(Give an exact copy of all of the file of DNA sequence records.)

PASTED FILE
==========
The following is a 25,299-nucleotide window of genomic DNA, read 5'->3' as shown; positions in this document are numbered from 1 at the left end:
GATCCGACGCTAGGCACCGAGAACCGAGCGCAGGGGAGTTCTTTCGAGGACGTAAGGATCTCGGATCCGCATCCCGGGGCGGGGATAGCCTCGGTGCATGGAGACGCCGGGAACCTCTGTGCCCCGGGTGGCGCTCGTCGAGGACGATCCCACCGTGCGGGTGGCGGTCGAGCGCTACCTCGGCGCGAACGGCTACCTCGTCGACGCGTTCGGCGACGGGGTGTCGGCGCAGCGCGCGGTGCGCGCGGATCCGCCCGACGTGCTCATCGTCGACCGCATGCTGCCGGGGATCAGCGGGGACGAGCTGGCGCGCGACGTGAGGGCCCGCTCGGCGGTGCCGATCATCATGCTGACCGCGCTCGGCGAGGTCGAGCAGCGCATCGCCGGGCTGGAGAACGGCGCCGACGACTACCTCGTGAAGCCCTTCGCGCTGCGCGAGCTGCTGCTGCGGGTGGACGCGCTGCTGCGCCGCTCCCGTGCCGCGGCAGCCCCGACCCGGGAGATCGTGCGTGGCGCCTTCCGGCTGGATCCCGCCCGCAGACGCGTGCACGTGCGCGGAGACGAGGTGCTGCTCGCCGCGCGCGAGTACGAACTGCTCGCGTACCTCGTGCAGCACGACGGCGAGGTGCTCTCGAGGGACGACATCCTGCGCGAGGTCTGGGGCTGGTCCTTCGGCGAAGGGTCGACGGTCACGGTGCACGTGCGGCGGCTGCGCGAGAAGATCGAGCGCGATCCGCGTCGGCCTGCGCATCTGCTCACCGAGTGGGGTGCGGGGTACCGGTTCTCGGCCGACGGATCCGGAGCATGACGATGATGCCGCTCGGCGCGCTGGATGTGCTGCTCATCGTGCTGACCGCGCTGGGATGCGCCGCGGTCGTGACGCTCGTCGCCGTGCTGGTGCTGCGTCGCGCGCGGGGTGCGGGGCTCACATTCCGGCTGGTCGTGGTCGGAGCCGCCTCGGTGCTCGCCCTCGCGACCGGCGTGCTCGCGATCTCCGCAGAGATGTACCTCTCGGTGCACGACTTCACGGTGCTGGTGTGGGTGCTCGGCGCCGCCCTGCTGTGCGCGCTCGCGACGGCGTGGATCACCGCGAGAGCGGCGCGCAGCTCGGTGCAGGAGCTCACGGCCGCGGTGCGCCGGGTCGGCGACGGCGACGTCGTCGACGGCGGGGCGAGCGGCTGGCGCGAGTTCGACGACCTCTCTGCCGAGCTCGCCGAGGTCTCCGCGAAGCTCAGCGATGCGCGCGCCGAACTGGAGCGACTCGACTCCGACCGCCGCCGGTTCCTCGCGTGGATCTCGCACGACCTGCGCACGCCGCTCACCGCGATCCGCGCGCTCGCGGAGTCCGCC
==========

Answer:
The following is a 25,299-nucleotide window of genomic DNA, read 5'->3' as shown; positions in this document are numbered from 1 at the left end:
GATCCGACGCTAGGCACCGAGAACCGAGCGCAGGGGAGTTCTTTCGAGGACGTAAGGATCTCGGATCCGCATCCCGGGGCGGGGATAGCCTCGGTGCATGGAGACGCCGGGAACCTCTGTGCCCCGGGTGGCGCTCGTCGAGGACGATCCCACCGTGCGGGTGGCGGTCGAGCGCTACCTCGGCGCGAACGGCTACCTCGTCGACGCGTTCGGCGACGGGGTGTCGGCGCAGCGCGCGGTGCGCGCGGATCCGCCCGACGTGCTCATCGTCGACCGCATGCTGCCGGGGATCAGCGGGGACGAGCTGGCGCGCGACGTGAGGGCCCGCTCGGCGGTGCCGATCATCATGCTGACCGCGCTCGGCGAGGTCGAGCAGCGCATCGCCGGGCTGGAGAACGGCGCCGACGACTACCTCGTGAAGCCCTTCGCGCTGCGCGAGCTGCTGCTGCGGGTGGACGCGCTGCTGCGCCGCTCCCGTGCCGCGGCAGCCCCGACCCGGGAGATCGTGCGTGGCGCCTTCCGGCTGGATCCCGCCCGCAGACGCGTGCACGTGCGCGGAGACGAGGTGCTGCTCGCCGCGCGCGAGTACGAACTGCTCGCGTACCTCGTGCAGCACGACGGCGAGGTGCTCTCGAGGGACGACATCCTGCGCGAGGTCTGGGGCTGGTCCTTCGGCGAAGGGTCGACGGTCACGGTGCACGTGCGGCGGCTGCGCGAGAAGATCGAGCGCGATCCGCGTCGGCCTGCGCATCTGCTCACCGAGTGGGGTGCGGGGTACCGGTTCTCGGCCGACGGATCCGGAGCATGACGATGATGCCGCTCGGCGCGCTGGATGTGCTGCTCATCGTGCTGACCGCGCTGGGATGCGCCGCGGTCGTGACGCTCGTCGCCGTGCTGGTGCTGCGTCGCGCGCGGGGTGCGGGGCTCACATTCCGGCTGGTCGTGGTCGGAGCCGCCTCGGTGCTCGCCCTCGCGACCGGCGTGCTCGCGATCTCCGCAGAGATGTACCTCTCGGTGCACGACTTCACGGTGCTGGTGTGGGTGCTCGGCGCCGCCCTGCTGTGCGCGCTCGCGACGGCGTGGATCACCGCGAGAGCGGCGCGCAGCTCGGTGCAGGAGCTCACGGCCGCGGTGCGCCGGGTCGGCGACGGCGACGTCGTCGACGGCGGGGCGAGCGGCTGGCGCGAGTTCGACGACCTCTCTGCCGAGCTCGCCGAGGTCTCCGCGAAGCTCAGCGATGCGCGCGCCGAACTGGAGCGACTCGACTCCGACCGCCGCCGGTTCCTCGCGTGGATCTCGCACGACCTGCGCACGCCGCTCACCGCGATCCGCGCGCTCGCGGAGTCCGCC